The term “living legend” is often bandied around far too easily these days, but for Johnny Marr, shouldering that weight of expectation has seemingly been no problem at all. For time and again over the years, Johnny Marr has proved himself as a sharply dressed, guitar legend par excellence, be it as Morrissey’s multi talented songwriting partner in The Smiths, Bernard Sumner’s canny right hand man in Electronic, the charismatic, superstar player added to the ranks of The The, The Cribs and Modest Mouse or the super sought after studio collaborator who has successfully worked with the likes of Talking Heads, Hans Zimmer and Bryan Ferry.
Now, with his accomplished brand new album Call The Comet scaling new heights of musical distinction, Marr can proudly add the richly deserved label of “solo artist to be reckoned with” to his glittering repertoire, no mean feat – as a lot of guitarists striking out on their own can attest to.
Recorded with his band at his very own Crazy Face Studios in his hometown of Manchester, Call The Comet is Marr’s third solo effort and one that follows his critically acclaimed previous two albums – 2013’s The Messenger and 2014’s Playland – in irresistible fashion. Set in the not-too-distant future, Marr has imagined the idea of an alternative society, his own magic realism where one Donald Trump and Brexit don’t exist and where the characters in the songs are searching for a new kind of idealism.
Over the course of 12 songs and 57 exhilarating minutes, Call The Comet blasts forth like the urgent clarion call of a man thoroughly enjoying the process of “embracing his emotions, politics and his signature guitar sound.” To nick a tidy quote from The Independent in the UK – that “signature guitar sound” is something that the forward-looking musician had always been at pains to play down over the years in an over cautious bid to avoid being seen to be playing it safe and living off the past.
While Johnny Marr isn’t one to rest on his laurels, it’s certainly good to see him back on familiar, guitar laden ground. After all, Johnny Marr rocking out on the guitar? Surely that’s what the punters have shelled out their hard earned cash to hear. Drawing inspiration from his formative musical influences – classic post-punk bands like Joy Division, Magazine, Buzzcocks and Wire – Marr has returned to the iconic, multi layered “guitarchestra” sound that that everyone identifies him with on Call The Comet. And by doing so, he has crafted his most confident sounding solo album to date.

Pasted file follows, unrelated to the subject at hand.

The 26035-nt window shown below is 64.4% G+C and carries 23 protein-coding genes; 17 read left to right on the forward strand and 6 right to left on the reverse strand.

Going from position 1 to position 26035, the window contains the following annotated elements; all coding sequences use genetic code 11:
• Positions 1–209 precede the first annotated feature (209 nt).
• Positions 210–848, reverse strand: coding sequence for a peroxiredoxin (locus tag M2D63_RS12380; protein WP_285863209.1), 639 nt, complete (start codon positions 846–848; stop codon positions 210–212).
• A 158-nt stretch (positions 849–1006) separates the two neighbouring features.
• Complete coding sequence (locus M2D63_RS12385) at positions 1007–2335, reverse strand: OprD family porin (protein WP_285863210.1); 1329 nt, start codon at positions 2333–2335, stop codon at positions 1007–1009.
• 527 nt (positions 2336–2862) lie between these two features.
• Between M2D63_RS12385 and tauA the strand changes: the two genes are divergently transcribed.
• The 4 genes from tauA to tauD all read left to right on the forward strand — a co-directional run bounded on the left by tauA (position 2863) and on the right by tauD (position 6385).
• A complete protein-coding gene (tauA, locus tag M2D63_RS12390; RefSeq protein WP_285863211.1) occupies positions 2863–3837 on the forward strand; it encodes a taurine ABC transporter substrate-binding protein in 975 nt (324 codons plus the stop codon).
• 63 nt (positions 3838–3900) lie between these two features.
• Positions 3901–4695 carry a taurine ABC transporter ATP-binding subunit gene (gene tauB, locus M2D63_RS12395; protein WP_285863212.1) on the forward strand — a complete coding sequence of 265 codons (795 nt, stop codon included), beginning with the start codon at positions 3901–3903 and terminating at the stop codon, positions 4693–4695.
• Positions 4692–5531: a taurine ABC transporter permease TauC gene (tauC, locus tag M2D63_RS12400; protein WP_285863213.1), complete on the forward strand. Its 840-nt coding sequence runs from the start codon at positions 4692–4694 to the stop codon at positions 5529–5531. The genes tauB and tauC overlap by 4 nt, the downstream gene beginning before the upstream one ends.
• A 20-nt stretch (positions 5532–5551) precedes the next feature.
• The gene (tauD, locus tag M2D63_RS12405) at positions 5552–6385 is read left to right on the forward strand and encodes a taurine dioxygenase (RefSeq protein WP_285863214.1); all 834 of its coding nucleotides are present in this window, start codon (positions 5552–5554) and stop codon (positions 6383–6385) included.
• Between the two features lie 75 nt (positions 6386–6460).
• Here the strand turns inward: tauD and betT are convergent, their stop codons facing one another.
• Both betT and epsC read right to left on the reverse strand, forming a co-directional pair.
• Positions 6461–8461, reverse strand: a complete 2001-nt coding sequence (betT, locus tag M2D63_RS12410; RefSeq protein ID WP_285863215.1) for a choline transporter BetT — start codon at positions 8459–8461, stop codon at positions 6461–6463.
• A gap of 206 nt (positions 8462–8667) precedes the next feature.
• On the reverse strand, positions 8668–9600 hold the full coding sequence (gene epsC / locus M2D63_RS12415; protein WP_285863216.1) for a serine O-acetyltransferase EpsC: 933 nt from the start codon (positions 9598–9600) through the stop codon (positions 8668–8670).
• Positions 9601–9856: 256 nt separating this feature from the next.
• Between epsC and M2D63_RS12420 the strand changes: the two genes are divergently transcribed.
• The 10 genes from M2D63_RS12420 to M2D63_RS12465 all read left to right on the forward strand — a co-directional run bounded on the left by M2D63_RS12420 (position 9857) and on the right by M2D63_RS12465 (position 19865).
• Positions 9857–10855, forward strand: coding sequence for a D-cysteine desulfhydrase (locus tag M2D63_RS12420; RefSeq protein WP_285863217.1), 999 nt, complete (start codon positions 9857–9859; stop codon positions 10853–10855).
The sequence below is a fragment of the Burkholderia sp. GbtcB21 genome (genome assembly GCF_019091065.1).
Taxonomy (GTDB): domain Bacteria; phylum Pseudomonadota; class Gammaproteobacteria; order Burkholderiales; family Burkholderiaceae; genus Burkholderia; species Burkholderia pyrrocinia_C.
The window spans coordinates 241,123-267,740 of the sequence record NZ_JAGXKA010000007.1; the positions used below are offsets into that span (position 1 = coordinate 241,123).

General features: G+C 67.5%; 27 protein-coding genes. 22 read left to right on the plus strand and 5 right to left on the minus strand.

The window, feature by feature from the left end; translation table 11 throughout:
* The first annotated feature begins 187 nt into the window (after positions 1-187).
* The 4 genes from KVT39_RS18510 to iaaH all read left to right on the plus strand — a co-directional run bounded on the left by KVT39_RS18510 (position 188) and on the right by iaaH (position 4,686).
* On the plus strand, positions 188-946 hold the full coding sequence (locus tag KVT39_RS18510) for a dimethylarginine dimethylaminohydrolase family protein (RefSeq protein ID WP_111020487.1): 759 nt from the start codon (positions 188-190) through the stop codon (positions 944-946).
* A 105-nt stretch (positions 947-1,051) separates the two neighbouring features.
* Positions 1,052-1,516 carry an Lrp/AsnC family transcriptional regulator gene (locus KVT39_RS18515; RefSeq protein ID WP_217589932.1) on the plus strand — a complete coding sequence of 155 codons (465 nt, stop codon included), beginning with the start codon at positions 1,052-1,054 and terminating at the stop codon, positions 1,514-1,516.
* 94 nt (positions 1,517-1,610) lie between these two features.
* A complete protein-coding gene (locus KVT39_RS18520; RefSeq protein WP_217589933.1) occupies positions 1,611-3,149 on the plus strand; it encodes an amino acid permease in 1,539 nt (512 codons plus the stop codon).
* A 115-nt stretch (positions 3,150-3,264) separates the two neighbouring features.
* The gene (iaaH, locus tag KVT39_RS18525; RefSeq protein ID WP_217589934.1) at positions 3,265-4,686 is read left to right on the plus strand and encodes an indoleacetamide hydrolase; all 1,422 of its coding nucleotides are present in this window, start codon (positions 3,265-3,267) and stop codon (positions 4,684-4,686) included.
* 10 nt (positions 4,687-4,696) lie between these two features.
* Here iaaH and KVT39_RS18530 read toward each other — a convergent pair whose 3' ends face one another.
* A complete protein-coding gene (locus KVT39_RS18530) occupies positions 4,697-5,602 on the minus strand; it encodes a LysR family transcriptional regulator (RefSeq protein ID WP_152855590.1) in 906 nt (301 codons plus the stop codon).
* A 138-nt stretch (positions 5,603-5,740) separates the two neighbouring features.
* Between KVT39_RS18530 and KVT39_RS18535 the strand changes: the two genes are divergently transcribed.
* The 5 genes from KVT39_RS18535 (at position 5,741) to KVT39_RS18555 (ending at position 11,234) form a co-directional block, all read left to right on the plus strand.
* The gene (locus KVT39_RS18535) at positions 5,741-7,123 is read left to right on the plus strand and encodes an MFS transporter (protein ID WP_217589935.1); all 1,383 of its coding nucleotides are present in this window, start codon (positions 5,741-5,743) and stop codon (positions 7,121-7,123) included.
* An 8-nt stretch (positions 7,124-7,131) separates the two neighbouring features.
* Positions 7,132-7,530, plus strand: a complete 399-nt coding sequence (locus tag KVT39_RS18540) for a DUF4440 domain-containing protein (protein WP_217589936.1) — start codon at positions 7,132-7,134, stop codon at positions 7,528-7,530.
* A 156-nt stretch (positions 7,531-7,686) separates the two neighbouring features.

The first three songs on Call The Comet – early U2 soundalike Rise, rumbling lead single The Tracers and the monitor straddling Hey Angel – kicks the album off on the front foot and are enjoyable, strutting post-punk thumpers purpose built for sending the front row into throws of ecstasy at sweaty gigs. The shimmeringly brilliant single Hi Hello is the album’s standout track and Marr’s best solo track to date by a country mile with its chiming guitars and melancholic strings. So good is the track that it could even be a missing part of The Smiths’ canon, a long lost cousin of Morrissey and Marr’s There Is A Light That Never Goes Out if you will. It’s one to listen to on repeat play, the song is that kind of special.
Marr’s enduring love of classic post-punk is evident all throughout Call The Comet, from the early Cure soundalike My Eternal with its mechanical, gothic vibes to Spiral Cities, a sky scraping anthem already established as a firm favourite in Marr’s live shows which borrows its chord sequence from the New Gold Dream era Simple Minds track Someone Somewhere In Summertime and its flamboyant guitar stylings from supremely talented early Siouxsie and The Banshees guitarist John McGeoch. Elsewhere, tracks like New Dominions, Bug and Actor Attractor finds Marr exploring experimental territory, propelled forward by some colourful guitar arrangements and retro futurist sounds.
With Call The Comet, the evergreen guitarists’ guitar player has delivered his best solo album thus far. “If it ain’t broke, don’t fix it” goes the old cliche, and it sums up Marr’s songwriting and sonic approach on Call The Comet down to a tee as the whole album is very much the sound of the artist playing to his strengths. If one has to nit pick then Marr’s slightly overproduced vocals could have done with a bit less on the effects side but minor quibbles aside, the end result is the finest guitar record that Johnny Marr has been involved with since his days with The Smiths.